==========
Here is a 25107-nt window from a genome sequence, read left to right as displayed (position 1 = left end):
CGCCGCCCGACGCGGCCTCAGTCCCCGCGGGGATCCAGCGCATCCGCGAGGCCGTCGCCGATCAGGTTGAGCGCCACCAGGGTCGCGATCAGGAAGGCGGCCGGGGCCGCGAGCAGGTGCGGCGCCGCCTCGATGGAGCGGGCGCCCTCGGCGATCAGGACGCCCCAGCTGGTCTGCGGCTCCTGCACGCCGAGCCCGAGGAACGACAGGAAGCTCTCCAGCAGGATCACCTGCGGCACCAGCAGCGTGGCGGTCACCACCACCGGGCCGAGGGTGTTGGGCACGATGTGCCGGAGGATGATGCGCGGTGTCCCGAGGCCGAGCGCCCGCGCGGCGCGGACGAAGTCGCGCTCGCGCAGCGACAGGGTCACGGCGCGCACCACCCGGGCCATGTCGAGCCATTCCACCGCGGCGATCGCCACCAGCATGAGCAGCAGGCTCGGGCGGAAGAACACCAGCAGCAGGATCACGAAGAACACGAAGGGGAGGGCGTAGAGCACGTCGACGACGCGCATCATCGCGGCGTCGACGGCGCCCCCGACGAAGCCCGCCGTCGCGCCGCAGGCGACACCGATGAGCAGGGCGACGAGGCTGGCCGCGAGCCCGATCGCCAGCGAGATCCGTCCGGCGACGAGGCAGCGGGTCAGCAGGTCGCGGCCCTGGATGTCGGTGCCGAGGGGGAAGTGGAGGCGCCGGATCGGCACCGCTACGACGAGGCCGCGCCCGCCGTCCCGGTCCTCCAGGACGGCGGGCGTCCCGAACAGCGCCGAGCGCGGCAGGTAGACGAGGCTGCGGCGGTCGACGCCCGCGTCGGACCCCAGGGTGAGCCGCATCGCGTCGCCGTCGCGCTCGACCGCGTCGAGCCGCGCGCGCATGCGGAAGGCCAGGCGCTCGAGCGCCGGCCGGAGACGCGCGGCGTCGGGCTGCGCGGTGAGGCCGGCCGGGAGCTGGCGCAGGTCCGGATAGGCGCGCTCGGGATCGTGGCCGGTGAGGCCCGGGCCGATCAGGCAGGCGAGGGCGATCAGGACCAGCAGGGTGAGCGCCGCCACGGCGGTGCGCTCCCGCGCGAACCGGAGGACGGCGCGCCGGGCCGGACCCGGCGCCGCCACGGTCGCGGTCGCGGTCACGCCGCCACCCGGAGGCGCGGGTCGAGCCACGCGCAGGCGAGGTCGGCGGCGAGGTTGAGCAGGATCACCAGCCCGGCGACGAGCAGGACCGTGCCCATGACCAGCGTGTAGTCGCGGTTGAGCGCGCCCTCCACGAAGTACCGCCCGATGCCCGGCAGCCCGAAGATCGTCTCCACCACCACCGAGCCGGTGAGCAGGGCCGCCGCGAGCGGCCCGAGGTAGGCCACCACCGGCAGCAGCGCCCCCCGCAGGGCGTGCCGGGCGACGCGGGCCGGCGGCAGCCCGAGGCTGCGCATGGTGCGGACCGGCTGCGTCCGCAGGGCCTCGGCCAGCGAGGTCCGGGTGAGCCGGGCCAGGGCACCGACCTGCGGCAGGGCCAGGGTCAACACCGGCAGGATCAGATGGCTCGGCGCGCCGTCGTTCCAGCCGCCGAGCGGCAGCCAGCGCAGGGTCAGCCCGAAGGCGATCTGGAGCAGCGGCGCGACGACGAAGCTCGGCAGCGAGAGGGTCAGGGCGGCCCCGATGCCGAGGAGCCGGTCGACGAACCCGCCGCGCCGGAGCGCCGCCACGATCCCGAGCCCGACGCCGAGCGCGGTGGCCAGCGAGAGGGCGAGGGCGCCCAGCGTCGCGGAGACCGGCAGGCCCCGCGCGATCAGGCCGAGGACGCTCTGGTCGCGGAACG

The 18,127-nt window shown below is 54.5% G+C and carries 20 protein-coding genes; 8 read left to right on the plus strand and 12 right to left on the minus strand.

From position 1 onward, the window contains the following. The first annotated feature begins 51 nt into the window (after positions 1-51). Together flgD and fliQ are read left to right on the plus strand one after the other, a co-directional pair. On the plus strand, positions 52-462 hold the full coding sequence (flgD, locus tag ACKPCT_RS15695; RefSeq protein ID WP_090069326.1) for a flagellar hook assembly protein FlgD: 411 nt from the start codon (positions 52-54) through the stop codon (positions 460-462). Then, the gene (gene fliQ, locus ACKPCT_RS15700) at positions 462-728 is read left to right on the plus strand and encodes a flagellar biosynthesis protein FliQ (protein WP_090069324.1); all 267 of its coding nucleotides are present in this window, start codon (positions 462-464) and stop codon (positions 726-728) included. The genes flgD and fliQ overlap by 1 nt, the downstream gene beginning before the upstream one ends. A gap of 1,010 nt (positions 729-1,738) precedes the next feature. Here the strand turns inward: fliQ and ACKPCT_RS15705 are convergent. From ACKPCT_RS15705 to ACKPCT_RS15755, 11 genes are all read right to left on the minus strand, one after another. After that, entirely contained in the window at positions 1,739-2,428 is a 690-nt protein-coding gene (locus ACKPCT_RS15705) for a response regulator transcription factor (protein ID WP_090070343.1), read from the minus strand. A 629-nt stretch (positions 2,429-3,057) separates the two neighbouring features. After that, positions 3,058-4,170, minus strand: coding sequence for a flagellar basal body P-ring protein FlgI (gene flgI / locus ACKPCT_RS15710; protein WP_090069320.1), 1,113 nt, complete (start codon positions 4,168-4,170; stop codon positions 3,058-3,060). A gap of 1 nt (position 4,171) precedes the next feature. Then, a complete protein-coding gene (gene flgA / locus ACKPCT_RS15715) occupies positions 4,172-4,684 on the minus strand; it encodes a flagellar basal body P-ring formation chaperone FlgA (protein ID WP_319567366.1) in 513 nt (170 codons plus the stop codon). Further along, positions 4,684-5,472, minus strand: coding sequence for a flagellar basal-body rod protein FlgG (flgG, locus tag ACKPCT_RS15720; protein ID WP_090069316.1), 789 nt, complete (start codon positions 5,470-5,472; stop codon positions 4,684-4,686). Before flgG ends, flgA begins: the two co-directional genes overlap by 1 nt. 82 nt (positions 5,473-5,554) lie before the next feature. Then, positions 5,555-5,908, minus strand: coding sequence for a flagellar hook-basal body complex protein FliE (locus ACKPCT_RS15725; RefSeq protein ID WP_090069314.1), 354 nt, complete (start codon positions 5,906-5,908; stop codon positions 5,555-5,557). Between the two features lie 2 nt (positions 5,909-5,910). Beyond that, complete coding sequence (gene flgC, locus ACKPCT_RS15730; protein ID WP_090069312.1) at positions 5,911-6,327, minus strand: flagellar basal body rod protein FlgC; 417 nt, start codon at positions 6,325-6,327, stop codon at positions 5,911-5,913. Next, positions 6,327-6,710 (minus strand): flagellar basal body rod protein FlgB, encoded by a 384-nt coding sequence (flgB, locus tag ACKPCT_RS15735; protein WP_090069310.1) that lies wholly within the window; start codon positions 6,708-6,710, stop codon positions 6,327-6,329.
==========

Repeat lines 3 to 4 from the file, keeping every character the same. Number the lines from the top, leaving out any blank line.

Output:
The 18,127-nt window shown below is 54.5% G+C and carries 20 protein-coding genes; 8 read left to right on the plus strand and 12 right to left on the minus strand.

From position 1 onward, the window contains the following. The first annotated feature begins 51 nt into the window (after positions 1-51). Together flgD and fliQ are read left to right on the plus strand one after the other, a co-directional pair. On the plus strand, positions 52-462 hold the full coding sequence (flgD, locus tag ACKPCT_RS15695; RefSeq protein ID WP_090069326.1) for a flagellar hook assembly protein FlgD: 411 nt from the start codon (positions 52-54) through the stop codon (positions 460-462). Then, the gene (gene fliQ, locus ACKPCT_RS15700) at positions 462-728 is read left to right on the plus strand and encodes a flagellar biosynthesis protein FliQ (protein WP_090069324.1); all 267 of its coding nucleotides are present in this window, start codon (positions 462-464) and stop codon (positions 726-728) included. The genes flgD and fliQ overlap by 1 nt, the downstream gene beginning before the upstream one ends. A gap of 1,010 nt (positions 729-1,738) precedes the next feature. Here the strand turns inward: fliQ and ACKPCT_RS15705 are convergent. From ACKPCT_RS15705 to ACKPCT_RS15755, 11 genes are all read right to left on the minus strand, one after another. After that, entirely contained in the window at positions 1,739-2,428 is a 690-nt protein-coding gene (locus ACKPCT_RS15705) for a response regulator transcription factor (protein ID WP_090070343.1), read from the minus strand. A 629-nt stretch (positions 2,429-3,057) separates the two neighbouring features. After that, positions 3,058-4,170, minus strand: coding sequence for a flagellar basal body P-ring protein FlgI (gene flgI / locus ACKPCT_RS15710; protein WP_090069320.1), 1,113 nt, complete (start codon positions 4,168-4,170; stop codon positions 3,058-3,060). A gap of 1 nt (position 4,171) precedes the next feature. Then, a complete protein-coding gene (gene flgA / locus ACKPCT_RS15715) occupies positions 4,172-4,684 on the minus strand; it encodes a flagellar basal body P-ring formation chaperone FlgA (protein ID WP_319567366.1) in 513 nt (170 codons plus the stop codon). Further along, positions 4,684-5,472, minus strand: coding sequence for a flagellar basal-body rod protein FlgG (flgG, locus tag ACKPCT_RS15720; protein ID WP_090069316.1), 789 nt, complete (start codon positions 5,470-5,472; stop codon positions 4,684-4,686). Before flgG ends, flgA begins: the two co-directional genes overlap by 1 nt. 82 nt (positions 5,473-5,554) lie before the next feature. Then, positions 5,555-5,908, minus strand: coding sequence for a flagellar hook-basal body complex protein FliE (locus ACKPCT_RS15725; RefSeq protein ID WP_090069314.1), 354 nt, complete (start codon positions 5,906-5,908; stop codon positions 5,555-5,557). Between the two features lie 2 nt (positions 5,909-5,910). Beyond that, complete coding sequence (gene flgC, locus ACKPCT_RS15730; protein ID WP_090069312.1) at positions 5,911-6,327, minus strand: flagellar basal body rod protein FlgC; 417 nt, start codon at positions 6,325-6,327, stop codon at positions 5,911-5,913. Next, positions 6,327-6,710 (minus strand): flagellar basal body rod protein FlgB, encoded by a 384-nt coding sequence (flgB, locus tag ACKPCT_RS15735; protein WP_090069310.1) that lies wholly within the window; start codon positions 6,708-6,710, stop codon positions 6,327-6,329.